Is the Staggered Board Debate Really Settled?: A Coda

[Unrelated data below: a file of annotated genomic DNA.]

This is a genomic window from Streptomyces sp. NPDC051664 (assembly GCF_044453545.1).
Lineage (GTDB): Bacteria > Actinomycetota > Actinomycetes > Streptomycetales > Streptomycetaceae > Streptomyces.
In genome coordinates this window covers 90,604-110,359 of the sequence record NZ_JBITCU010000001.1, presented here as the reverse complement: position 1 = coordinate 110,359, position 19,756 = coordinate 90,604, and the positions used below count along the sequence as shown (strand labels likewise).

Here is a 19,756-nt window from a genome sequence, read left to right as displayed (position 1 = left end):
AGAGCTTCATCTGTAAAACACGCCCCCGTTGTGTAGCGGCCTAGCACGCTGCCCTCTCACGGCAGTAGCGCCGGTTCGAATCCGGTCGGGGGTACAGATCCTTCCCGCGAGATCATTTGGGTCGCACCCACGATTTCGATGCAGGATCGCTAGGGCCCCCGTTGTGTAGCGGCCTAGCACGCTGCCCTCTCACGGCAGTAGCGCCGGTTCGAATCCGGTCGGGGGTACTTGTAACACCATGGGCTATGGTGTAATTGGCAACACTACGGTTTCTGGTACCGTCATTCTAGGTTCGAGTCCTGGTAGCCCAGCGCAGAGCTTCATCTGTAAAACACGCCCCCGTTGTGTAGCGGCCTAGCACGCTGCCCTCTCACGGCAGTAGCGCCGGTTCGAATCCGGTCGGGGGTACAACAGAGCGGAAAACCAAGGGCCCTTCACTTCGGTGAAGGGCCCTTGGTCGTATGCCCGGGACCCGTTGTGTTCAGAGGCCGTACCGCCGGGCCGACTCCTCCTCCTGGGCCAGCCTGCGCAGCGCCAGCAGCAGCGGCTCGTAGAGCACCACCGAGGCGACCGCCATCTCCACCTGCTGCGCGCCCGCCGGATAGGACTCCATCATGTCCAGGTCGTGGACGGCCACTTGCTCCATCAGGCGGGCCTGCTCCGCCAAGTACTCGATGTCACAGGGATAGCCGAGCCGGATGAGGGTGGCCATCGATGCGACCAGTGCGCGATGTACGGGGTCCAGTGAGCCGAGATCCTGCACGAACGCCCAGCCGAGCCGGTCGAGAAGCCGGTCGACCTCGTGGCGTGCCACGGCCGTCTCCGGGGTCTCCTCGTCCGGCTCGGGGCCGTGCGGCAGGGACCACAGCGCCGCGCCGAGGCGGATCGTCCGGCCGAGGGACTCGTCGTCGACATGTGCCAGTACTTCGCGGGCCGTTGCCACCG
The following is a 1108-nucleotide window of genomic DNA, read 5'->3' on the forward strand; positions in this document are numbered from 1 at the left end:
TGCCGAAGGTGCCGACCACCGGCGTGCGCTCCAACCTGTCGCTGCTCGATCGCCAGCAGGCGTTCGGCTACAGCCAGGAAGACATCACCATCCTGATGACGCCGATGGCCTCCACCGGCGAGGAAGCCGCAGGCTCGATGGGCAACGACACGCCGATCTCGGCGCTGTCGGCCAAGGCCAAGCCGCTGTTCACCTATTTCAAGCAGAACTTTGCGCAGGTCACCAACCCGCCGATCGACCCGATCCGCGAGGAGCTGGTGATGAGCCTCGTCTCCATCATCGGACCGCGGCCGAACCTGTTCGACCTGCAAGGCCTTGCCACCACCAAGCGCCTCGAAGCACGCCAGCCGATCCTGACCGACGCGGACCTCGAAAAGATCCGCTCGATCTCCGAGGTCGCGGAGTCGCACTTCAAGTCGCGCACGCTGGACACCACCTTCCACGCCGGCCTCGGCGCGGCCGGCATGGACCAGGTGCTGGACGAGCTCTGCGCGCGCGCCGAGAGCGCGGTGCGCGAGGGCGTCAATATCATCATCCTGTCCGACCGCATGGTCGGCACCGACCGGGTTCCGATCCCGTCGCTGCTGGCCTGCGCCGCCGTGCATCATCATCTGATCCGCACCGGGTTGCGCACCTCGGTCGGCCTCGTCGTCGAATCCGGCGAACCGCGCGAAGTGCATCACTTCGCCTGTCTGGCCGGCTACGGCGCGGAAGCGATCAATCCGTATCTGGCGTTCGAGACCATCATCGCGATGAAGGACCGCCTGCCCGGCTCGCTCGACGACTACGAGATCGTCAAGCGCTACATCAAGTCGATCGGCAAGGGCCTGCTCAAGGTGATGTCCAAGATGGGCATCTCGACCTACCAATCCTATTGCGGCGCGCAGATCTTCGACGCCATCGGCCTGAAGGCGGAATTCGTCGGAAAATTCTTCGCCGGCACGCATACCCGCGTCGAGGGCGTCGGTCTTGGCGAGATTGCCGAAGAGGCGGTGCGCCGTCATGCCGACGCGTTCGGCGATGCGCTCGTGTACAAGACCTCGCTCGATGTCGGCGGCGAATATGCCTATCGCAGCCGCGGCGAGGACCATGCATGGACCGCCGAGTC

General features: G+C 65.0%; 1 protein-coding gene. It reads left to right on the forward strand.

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In Settling the Staggered Board Debate published in the University of Pennsylvania Law Review, we concluded that the staggered board is not in and of itself value-increasing or decreasing and that “[t]he staggered board debate is . . . not about per se rules but whether the staggered board is right for individual firms.” We thought our conclusions settled the debate. We may have spoken too soon. In a response published in the University of Pennsylvania Law Review Online, Professors Cremers, Sepe, and Masconale assert that our analysis is flawed for two reasons: First, that our results are “based on statistical tests that have ‘poor power,'” claiming that the methodology we used in Settling the Staggered Board lacked robustness and was predisposed to its conclusions; Second, that “the adoption of a staggered board is associated with a positive increase in firm value,” even taking into account the results in Settling the Staggered Board Debate. In this Response (our response to the response) we reject the argument that our previous results were driven by poor power. And as to the argument that the staggered board is, on average, still associated with an increase in firm value, these conclusions rely on suspension of the efficient market hypothesis, since our responders’ results only occur years after the publicly announced adoption of the staggered board. Ultimately, our results again support the conclusion that the staggered board in and of itself has no effect on average firm value, reaffirming our original conclusion that it is firm characteristics which drive prior studies with respect to staggered board value.

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